Many Variables At Play
The state’s biggest CCO, nonprofit HealthShare of Oregon, covers 300,000-plus members in the Portland metro area. Like many experts, HealthShare CEO James Schroeder says he’s preparing for more residents to apply for OHP, but he’s unsure how many. “There are so many variables,” he told The Lund Report.
He noted this is the first time OHP will have operated in an economic downturn since the state expanded the plan’s membership by about 25% under the Affordable Care Act in 2014.
“This is what we are here for, in the event people lose their (commercial) health insurance, we have the capacity to cover them,” Schroeder said.
How much money will be needed to do that, and where it would come from, is another matter.
Congress Approves Temporary Spending Increase
The federal government pays about 75% of the cost of OHP, with the state covering the rest, mostly using taxes on hospitals and health insurance companies and the income-tax-fed state general fund.
Congress in March came through with temporary extra money to help states with Medicaid, which in Oregon operates as the Oregon Health Plan.
Lawmakers passed the Families First Coronavirus Response Act, which included a temporary 6.2% increase in money the federal government will pay to states for most Medicaid expenses from Jan. 1 through the end of the COVID-19 health crisis. It’s unclear how much Oregon will get under the new law, but it could be $20 million or more a month.
The OHA said it is reviewing “the potential increases to (OHP) membership against available resources,” including that new federal money.
The state health agency also said it has no reserves for operating the OHP. Altogether, the state’s 15 CCOs have reserves totaling about $390 million, according to OHA figures.
State health officials stressed it is hard to predict the financial ramifications for the Oregon Health Plan. For example, spending might be reduced in part by deferring elective or nonurgent care, the agency said. Many hospitals and care providers have already sharply scaled back non-COVID-19 care.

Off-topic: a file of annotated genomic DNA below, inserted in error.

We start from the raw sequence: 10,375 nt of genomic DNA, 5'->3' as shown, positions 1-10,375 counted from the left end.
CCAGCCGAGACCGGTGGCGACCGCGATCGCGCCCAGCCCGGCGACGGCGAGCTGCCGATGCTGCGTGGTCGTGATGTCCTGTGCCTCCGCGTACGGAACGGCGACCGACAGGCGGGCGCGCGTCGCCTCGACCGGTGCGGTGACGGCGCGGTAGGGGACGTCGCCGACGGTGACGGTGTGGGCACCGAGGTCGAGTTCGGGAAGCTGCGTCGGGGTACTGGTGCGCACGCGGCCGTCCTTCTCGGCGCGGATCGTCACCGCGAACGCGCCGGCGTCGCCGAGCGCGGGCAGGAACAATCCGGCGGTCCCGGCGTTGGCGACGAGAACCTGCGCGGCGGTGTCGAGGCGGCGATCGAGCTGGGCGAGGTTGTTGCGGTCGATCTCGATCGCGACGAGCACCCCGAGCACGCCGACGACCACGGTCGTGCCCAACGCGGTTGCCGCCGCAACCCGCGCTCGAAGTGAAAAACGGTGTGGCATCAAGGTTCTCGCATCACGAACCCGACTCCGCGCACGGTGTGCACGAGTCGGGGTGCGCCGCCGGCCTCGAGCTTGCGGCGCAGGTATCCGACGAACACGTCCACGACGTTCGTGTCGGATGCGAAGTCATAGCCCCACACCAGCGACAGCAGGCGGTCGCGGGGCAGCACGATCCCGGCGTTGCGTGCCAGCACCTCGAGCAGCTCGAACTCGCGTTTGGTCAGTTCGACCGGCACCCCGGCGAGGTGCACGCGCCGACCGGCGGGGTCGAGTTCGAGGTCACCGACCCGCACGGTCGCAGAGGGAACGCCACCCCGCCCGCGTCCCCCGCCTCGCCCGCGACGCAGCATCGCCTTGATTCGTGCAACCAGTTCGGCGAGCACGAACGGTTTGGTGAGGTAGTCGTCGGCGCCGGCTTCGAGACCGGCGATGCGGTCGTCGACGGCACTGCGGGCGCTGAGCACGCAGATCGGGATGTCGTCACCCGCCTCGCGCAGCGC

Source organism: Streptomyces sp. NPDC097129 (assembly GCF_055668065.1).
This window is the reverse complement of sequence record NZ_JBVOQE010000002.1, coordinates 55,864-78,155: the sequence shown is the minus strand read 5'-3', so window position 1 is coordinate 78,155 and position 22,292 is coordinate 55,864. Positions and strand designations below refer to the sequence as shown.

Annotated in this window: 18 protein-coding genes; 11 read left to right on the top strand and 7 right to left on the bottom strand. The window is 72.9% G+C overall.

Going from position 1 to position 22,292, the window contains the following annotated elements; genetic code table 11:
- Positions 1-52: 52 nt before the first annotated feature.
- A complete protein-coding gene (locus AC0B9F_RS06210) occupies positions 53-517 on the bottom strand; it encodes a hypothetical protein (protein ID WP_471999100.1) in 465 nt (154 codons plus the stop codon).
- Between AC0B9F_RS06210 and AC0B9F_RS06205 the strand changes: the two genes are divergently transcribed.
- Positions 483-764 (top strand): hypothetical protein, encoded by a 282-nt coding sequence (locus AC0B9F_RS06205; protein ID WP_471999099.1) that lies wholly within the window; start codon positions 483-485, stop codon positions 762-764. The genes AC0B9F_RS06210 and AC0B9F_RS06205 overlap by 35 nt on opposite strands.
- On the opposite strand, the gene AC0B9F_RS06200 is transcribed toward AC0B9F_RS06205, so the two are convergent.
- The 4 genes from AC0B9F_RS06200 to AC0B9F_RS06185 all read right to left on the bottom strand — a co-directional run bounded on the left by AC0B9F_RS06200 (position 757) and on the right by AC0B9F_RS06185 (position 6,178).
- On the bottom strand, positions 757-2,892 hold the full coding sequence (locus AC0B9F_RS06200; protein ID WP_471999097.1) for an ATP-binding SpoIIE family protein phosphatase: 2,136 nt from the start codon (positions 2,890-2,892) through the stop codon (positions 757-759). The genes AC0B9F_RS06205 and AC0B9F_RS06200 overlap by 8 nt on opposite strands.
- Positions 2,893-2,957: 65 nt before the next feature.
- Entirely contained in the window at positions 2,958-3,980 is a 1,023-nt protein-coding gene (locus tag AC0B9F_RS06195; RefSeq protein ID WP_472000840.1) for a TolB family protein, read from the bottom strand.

“The extent of (COVID-19’s) impact is not fully known and how this impacts enrollment on the Oregon Health Plan with a potential downturn in the economy,” a state spokesperson said. The agency said it is talking about the health plan’s “potential budget needs” with the governor’s office, state legislators, CCOs and health care provider groups.
More Rescue Packages May Be Needed
The state’s second-largest CCO is PacificSource, a nonprofit based in Springfield. It covers about 240,000 members in the Salem area, Lane County and central Oregon. A spokesman said the insurer anticipates more enrollees due to layoffs. “The state will definitely have some budget challenges, though it is possible that Congress could pass additional rescue packages that include funding for states to address this issue,” the spokesman said.
The crux is how many Oregonians will be laid off, lose health insurance and apply for OHP.
In the ongoing economic crisis, Oregon’s jobless rate “will go up a decent amount and probably substantially,” said Josh Lehner, an economist with the Oregon Office of Economic Analysis, but he’s not ready to offer a projection.
Sandra McDonough, CEO of the trade group Oregon Business and Industry, last month predicted Oregon’s jobless rate would soar to 20%. That would equate to 400,000 unemployed.
Pre-virus, the state had record-high employment and low-unemployment, with almost 2 million people employed and just 79,000 unemployed. At the depths of the Great Recession in May 2009, the state had 236,000 unemployed and a jobless rate of 11.9%.
Meanwhile, laid-off workers such as Kelly are trying to cope. “Everything depends on how long this is going to last,” she said.
You can reach Christian Wihtol at [email protected].